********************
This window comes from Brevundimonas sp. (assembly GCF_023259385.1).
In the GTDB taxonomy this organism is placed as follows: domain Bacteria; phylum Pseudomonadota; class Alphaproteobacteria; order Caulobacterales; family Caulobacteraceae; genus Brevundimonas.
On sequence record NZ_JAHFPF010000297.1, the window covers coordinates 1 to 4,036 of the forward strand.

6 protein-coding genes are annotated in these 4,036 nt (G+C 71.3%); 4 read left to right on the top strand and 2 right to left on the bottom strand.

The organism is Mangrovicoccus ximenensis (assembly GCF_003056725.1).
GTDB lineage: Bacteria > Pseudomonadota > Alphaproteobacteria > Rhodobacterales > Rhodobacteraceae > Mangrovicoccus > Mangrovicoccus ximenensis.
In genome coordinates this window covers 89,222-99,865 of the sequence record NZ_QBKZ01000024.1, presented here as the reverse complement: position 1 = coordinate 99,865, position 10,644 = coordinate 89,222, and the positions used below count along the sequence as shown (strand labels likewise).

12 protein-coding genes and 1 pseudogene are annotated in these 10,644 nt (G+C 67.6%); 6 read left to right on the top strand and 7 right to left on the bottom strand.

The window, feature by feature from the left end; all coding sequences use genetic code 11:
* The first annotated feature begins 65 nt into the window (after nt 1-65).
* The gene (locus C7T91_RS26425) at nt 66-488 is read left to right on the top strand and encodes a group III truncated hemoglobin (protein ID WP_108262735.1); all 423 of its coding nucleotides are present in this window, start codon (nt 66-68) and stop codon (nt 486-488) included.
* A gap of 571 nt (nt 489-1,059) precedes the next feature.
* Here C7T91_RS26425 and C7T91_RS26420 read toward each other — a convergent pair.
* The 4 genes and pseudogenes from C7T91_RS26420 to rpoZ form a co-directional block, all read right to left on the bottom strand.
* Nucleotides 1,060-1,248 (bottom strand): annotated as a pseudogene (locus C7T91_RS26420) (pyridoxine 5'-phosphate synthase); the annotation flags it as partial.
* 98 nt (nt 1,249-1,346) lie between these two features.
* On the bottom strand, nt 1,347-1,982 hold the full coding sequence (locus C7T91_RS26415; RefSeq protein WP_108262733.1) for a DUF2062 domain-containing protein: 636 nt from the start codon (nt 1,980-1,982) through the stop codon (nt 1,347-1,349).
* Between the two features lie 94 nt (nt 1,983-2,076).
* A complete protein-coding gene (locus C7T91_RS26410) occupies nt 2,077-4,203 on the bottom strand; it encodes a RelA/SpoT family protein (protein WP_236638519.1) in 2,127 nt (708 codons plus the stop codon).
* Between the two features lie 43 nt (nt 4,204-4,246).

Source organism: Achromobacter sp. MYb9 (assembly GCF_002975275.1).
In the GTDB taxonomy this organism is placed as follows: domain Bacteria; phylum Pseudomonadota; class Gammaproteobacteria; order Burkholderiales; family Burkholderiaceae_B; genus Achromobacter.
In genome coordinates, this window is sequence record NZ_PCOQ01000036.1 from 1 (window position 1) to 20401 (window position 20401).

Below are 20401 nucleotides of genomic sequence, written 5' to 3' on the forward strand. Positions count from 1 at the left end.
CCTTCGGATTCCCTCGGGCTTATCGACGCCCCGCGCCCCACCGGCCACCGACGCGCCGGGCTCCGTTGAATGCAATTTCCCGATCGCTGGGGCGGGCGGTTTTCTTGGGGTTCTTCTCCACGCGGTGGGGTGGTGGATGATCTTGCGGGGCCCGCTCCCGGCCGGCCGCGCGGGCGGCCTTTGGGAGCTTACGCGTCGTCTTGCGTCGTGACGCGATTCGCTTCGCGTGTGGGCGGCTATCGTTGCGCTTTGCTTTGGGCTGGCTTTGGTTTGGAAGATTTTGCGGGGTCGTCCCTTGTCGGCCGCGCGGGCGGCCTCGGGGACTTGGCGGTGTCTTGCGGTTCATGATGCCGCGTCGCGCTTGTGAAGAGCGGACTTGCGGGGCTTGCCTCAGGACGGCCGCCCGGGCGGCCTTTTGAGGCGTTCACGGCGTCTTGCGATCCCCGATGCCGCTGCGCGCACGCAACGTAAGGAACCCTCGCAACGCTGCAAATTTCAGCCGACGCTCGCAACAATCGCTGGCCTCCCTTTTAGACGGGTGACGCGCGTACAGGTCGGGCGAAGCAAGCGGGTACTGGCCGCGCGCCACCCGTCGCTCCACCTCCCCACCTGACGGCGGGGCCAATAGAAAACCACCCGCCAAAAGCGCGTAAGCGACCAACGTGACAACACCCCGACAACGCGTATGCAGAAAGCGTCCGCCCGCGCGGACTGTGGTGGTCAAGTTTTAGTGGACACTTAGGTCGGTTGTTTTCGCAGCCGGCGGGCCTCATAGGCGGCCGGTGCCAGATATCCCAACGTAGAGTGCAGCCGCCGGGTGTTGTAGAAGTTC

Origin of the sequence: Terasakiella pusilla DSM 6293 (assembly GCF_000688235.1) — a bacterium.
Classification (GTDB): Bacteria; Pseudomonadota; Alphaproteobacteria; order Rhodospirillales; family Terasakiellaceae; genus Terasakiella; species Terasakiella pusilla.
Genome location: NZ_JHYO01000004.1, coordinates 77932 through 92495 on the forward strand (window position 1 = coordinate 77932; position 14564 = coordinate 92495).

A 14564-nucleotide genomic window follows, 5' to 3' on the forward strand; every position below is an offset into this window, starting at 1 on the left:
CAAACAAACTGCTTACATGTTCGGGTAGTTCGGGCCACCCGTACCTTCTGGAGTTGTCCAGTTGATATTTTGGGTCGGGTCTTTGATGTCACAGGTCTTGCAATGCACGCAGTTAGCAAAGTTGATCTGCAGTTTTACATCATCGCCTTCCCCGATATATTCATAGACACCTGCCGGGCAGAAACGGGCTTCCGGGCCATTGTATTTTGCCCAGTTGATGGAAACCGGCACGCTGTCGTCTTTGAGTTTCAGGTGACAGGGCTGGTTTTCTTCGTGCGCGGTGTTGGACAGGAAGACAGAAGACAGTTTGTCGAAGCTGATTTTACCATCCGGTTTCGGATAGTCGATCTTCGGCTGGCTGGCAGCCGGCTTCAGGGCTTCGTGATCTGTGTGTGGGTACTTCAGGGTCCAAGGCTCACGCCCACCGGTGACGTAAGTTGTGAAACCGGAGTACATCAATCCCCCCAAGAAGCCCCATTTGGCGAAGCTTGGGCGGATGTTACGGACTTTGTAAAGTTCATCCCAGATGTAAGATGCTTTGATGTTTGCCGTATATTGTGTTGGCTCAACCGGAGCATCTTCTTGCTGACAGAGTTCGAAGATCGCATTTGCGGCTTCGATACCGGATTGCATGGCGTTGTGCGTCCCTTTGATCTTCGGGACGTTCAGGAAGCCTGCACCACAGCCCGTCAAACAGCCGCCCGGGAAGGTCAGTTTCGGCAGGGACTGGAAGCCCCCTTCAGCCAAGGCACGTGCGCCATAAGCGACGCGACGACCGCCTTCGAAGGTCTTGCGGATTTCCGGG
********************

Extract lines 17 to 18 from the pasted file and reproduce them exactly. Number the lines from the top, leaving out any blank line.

* On the bottom strand, nt 1,347-1,982 hold the full coding sequence (locus C7T91_RS26415; RefSeq protein WP_108262733.1) for a DUF2062 domain-containing protein: 636 nt from the start codon (nt 1,980-1,982) through the stop codon (nt 1,347-1,349).
* Between the two features lie 94 nt (nt 1,983-2,076).